The following policy,30 which did not permit licenses to be issued freely to industries, was outlined in the 1973-74 Annual Report for computer industry:
1) The requirements for large computers will be essentially met
by imports during the fifth five-year plan period.
2) The program would aim at self-sufficiency with regard to requirements of CPUs for the minicomputers and medium computers by the end of the fifth plan period.
3) The program would aim at rapidly building up a self-sufficient industry with regard to a major part of the requirements of peripherals, including import of know-how where required.
4) An indigenous base that would be actively built up would essentially meet the requirements of software with the further aim of generating an export potential.
5) The country would be self-sufficient with regard to capability to maintain installed computer installations.
The activities of foreign enterprises in India were drastically curtailed and subjected to more stringent regulation, after the passage of Foreign Exchange Regulation Act (FERA) in 1973, and foreign investment was only a means of facilitating the transfer of sophisticated technology.31 Foreign majority equity holdings were allowed up to a maximum of 40% in industries not using sophisticated technologies, that were not available indigenously. The domestic producer had to show that it did everything in its means to absorb and update the previously purchased technology, and despite these efforts a more advanced technology was necessary for production. Lists of foreign collaboration permitted industrial areas were periodically announced.32
The regulation of operations by foreign enterprises had limited the competition. Technological collaboration agreements were handled rather restrictively. The administration tried to avoid simultaneous purchases of foreign technologies by several firms in an industry in order to control the foreign exchange outflow. Royalty rates were generally limited to a low 5%, far below the ones paid internationally in fields of sophisticated technology. The effect was that those foreign firms were chosen as collaborators that willingly accepted the stringent government terms, rather than firms with best technologies. Technological innovation and competition was limited also, because the firms that managed to secure a foreign collaboration agreement often enticed the bureaucracy not to allow similar collaboration agreements involving their domestic competitors.33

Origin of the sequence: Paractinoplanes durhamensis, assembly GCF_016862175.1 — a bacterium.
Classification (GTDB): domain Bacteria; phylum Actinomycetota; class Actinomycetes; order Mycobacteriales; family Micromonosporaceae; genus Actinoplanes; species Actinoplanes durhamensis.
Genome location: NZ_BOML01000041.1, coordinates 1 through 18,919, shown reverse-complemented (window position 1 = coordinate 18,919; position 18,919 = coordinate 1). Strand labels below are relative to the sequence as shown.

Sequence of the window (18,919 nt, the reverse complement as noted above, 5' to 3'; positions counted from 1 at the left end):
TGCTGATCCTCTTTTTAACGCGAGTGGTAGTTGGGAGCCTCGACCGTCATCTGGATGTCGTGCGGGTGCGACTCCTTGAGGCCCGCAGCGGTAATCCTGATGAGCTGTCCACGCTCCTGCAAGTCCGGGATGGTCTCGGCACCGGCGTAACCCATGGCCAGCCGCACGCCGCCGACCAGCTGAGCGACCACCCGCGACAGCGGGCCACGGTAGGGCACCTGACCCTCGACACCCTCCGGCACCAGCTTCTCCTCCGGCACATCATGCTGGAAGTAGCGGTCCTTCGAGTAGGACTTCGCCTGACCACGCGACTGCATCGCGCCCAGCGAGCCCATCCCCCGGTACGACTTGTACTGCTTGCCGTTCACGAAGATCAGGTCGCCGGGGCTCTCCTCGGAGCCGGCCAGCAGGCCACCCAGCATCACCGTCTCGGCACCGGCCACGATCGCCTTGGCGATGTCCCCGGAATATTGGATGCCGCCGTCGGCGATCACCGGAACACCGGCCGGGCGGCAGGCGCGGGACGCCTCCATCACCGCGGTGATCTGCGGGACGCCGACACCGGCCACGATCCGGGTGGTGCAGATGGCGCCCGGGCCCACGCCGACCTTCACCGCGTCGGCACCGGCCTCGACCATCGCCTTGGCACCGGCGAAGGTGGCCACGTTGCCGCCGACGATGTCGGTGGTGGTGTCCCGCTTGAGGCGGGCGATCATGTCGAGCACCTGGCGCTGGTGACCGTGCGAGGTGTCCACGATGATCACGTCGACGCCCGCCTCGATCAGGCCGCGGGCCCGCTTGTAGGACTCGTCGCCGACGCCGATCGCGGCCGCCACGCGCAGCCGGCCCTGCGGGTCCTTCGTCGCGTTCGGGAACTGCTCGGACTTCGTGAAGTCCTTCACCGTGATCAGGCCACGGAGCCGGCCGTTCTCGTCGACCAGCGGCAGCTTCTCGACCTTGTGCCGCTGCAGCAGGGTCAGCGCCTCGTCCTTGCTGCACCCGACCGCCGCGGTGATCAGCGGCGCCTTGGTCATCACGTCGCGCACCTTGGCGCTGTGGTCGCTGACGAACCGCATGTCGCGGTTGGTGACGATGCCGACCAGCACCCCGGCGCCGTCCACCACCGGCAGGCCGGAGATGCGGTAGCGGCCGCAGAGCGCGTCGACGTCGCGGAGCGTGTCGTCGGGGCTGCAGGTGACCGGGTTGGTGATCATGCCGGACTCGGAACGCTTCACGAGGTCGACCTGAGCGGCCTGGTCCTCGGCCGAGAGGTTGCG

The minicomputer policy of 1978 permitted the issue of industrial licenses to many domestic industries. The major objective of the policy was defined as setting up a system of engineering companies, which need not get involved in the manufacture of CPUs or peripherals. Except for peripherals and for some very special cases, the import of know-how was not to be permitted and foreign brand names were not to be used except for export promotion. There was no attempt in the policy either to push computerization or to signify to the nation that a computer revolution was sweeping the world, and that India had to participate vigorously. Political leadership was worried about the unemployment caused by computers. Added to that, there was political instability.34
Under Bhabha and Menon, the computer policy of India failed because of an approach of self-reliance, without the required essential elements like enormous amounts of money, discipline, dedication, commitment etc.
In 1977 after the change of government from Congress (I) party to Janata party new Electronics Plan (1978-1983) was announced, and the licenses were issued in 1979 for those enterprises which were already in business.35 The policy of Janata party government was to develop small scale and village industries, which helped the 38 firms to get licenses or registration for hardware production.36 Congress (I) party returned to power in 1980, but continued the policy.
Rajiv Gandhi became Prime Minister in 1984. He was very much interested in computerization. The main purpose of introduction of computers into the Indian environment was to speed up the decision-making in all spheres of activity, and to improve overall productivity. Rajiv Gandhi realized that there was no point in waiting for the very slow Indian R&D to deliver necessary computers and software, and liberalized the import policy ignoring the emphasis on self-reliance. His enthusiastic policies were welcomed by the general public and by many in the government, though there was some resistance from the worker unions, who feared that computerization would lead to downsizing and loss of jobs in certain areas like banking, and few voiced concern that the new policies would kill the indigenous development.37
A liberal import policy was introduced. “Completely knocked down” (ckd) and “simply knocked down” (skd) kits, and computers below a value of Rs. 500,000 (~$35,000 at that time) were allowed to be imported. Business practices, which were illegitimate earlier, gained respectability as the rules were changed and the authorities themselves were embarking on computerization. Licenses were issued to domestic industries liberally. But, industrial licenses alone could not promote industrial growth.
Competition, domestic and/or foreign is the most important catalyst for the overall development of a country. India may not face the pressure to extend her market for the computer industry beyond the borders as there are twenty five diverse states, some of which are larger than European countries like Germany and France in population, may be content with the internal market for some time, but not forever. The competition from outside world would certainly induce quality and development.